Literature flourished with historical tales, myths of kings and queens, and fantastic animals, birds, and fish. Art and sculpture grew during the Mesopotamian years starting with simple terracotta statues and gradual improvement to finely detailed carvings.

Another set of tablets written in cuneiform from old Babylon was found in 1976 by Jacobus van Dijk, Professor Emeritus of Archeology at the University of Groningen in the Netherlands.

While the actual tablet is now missing, van Dijk made a copy of the tablet, with a short translation. Because of the unpolished style of writing, he assumed the message was written by a student.

Cuneiform ruleset for the Royal Game of Ur. The oldest known rules for a board game (177 BC).

The writings were studied by Michael P. Streck, Professor of Ancient Near Eastern Studies and Head of the Institute of Ancient Near Eastern Studies at the University of Leipzig in Germany, and Nathan Wasserman, Professor of Assyriology at the Hebrew University of Jerusalem.

They call the tablets “wisdom literature” due to the riddles and metaphors. They could be compared to Benjamin Franklin’s Silence Dogood essays published in his own newspaper, the New-England Courant in 1722.

One of the ancient clay tablets showing Cuneiform script.

The tablets were made from soft clay bricks and either written or stamped characters were added before the clay was completely dry. They were used for letters, proclamations, stories and just about everything we currently put on paper.

Streck and Wasserman reported that there are political jokes, riddles, and toilet humor, just like today. They even found the earliest form of “yo’ mama” jokes written on the tablet. It goes to show that people have always been much the same anytime and anywhere.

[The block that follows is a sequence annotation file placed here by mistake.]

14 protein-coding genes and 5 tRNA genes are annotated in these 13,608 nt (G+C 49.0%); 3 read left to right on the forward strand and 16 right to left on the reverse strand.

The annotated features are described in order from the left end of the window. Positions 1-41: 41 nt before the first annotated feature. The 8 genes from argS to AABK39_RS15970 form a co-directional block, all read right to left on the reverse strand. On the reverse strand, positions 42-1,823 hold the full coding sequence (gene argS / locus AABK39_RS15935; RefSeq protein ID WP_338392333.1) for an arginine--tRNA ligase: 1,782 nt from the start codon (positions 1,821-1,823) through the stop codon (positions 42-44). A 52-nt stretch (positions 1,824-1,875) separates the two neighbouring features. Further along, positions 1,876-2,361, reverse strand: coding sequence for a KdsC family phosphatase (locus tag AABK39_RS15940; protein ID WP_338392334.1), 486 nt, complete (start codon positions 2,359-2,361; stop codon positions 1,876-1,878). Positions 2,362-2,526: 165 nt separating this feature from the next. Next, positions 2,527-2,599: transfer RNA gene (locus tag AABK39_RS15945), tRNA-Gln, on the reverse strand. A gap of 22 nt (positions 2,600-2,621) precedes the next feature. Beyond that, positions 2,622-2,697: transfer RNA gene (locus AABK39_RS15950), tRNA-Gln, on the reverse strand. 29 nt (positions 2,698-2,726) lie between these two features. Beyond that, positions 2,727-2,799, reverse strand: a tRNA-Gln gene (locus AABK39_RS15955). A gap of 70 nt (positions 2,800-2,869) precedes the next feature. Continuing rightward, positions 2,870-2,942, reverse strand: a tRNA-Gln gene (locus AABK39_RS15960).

A drought revealed a palace thousands of years old submerged in an Iraq reservoir

A drought revealed a palace thousands of years old submerged in an Iraq reservoir

As the waters of the Mosul dam reservoir in northern Iraq receded last fall, they revealed a stunning sight: a Bronze Age palace, many of its mud-brick walls and carefully planned rooms remarkably preserved.

The discovery of the ruins in the Mosul Dam reservoir on the banks of the Tigris River inspired a spontaneous archeological dig that will improve understanding of the Mittani Empire.

One of the least-researched empires of the Ancient Near East, the Kurdish-German team of researchers said in a press release.

A drought revealed a palace thousands of years old submerged in an Iraq reservoir
The Mittani Empire is one of the least researched civilizations of the Ancient Near East.